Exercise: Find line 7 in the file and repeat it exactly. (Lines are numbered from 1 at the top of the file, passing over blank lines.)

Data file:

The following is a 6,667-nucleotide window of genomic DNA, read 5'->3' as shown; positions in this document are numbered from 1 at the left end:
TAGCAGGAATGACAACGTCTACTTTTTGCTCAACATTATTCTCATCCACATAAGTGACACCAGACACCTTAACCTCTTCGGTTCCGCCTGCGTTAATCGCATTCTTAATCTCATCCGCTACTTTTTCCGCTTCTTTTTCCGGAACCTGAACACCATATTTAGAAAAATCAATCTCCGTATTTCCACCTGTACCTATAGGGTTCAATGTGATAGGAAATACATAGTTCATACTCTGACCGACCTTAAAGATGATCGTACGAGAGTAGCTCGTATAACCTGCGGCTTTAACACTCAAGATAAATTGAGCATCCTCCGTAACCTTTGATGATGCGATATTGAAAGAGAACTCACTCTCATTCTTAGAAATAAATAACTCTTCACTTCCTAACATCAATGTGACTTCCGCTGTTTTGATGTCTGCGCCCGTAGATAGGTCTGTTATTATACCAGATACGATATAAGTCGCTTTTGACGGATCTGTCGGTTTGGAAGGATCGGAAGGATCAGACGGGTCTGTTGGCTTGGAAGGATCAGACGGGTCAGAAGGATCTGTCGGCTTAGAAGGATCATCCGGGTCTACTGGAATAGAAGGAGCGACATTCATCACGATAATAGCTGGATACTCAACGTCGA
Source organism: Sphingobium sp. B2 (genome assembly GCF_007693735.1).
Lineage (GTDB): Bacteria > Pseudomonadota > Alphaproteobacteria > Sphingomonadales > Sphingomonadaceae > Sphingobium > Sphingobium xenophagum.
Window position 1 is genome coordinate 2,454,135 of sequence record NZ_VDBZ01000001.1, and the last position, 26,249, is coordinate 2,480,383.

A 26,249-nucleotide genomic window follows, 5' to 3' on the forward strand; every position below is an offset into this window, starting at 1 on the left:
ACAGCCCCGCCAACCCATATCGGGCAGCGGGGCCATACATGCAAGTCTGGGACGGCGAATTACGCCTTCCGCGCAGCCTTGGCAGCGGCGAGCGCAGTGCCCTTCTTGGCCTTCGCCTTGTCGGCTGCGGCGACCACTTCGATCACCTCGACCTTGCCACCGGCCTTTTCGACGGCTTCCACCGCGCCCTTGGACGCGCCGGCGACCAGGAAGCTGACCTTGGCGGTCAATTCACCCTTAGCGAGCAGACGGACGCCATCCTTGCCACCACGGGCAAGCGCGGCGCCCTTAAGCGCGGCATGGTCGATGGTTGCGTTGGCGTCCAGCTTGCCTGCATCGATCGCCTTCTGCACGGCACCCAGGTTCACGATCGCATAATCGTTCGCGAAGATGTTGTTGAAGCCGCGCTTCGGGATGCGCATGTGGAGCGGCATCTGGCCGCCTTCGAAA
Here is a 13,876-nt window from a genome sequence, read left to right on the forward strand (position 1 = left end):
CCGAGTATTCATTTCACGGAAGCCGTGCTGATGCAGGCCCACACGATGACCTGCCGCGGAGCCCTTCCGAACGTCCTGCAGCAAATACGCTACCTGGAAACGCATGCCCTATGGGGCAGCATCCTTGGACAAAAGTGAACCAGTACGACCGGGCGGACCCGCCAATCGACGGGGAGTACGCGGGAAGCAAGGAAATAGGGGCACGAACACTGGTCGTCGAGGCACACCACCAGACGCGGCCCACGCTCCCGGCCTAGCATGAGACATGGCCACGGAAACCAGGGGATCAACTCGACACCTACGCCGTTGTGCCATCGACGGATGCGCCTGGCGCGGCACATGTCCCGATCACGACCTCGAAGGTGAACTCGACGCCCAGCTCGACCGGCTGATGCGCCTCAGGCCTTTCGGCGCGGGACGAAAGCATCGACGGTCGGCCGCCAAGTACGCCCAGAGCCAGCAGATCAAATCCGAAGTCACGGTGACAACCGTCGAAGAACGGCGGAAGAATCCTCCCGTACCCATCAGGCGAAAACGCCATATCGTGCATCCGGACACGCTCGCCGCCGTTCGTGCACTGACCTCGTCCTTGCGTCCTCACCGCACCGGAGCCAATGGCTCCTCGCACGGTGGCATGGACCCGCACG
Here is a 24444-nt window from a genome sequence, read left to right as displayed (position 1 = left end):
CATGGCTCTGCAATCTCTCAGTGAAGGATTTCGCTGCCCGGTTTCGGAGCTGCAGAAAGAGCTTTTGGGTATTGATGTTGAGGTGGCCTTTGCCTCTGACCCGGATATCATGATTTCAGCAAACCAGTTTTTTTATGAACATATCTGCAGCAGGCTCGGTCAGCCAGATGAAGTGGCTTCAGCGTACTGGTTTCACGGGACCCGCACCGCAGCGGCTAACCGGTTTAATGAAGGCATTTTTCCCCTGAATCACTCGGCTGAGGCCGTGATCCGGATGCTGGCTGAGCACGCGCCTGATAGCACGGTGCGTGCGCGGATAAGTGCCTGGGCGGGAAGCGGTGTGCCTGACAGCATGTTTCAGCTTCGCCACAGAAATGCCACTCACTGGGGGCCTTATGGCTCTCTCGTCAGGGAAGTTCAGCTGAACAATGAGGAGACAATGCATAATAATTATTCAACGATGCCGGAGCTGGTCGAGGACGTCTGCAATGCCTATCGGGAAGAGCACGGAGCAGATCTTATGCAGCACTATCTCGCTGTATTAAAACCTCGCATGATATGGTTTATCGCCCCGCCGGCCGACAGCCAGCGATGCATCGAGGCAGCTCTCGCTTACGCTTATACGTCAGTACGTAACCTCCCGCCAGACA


ACAGCCCCGCCAACCCATATCGGGCAGCGGGGCCATACATGCAAGTCTGGGACGGCGAATTACGCCTTCCGCGCAGCCTTGGCAGCGGCGAGCGCAGTGCCCTTCTTGGCCTTCGCCTTGTCGGCTGCGGCGACCACTTCGATCACCTCGACCTTGCCACCGGCCTTTTCGACGGCTTCCACCGCGCCCTTGGACGCGCCGGCGACCAGGAAGCTGACCTTGGCGGTCAATTCACCCTTAGCGAGCAGACGGACGCCATCCTTGCCACCACGGGCAAGCGCGGCGCCCTTAAGCGCGGCATGGTCGATGGTTGCGTTGGCGTCCAGCTTGCCTGCATCGATCGCCTTCTGCACGGCACCCAGGTTCACGATCGCATAATCGTTCGCGAAGATGTTGTTGAAGCCGCGCTTCGGGATGCGCATGTGGAGCGGCATCTGGCCGCCTTCGAAA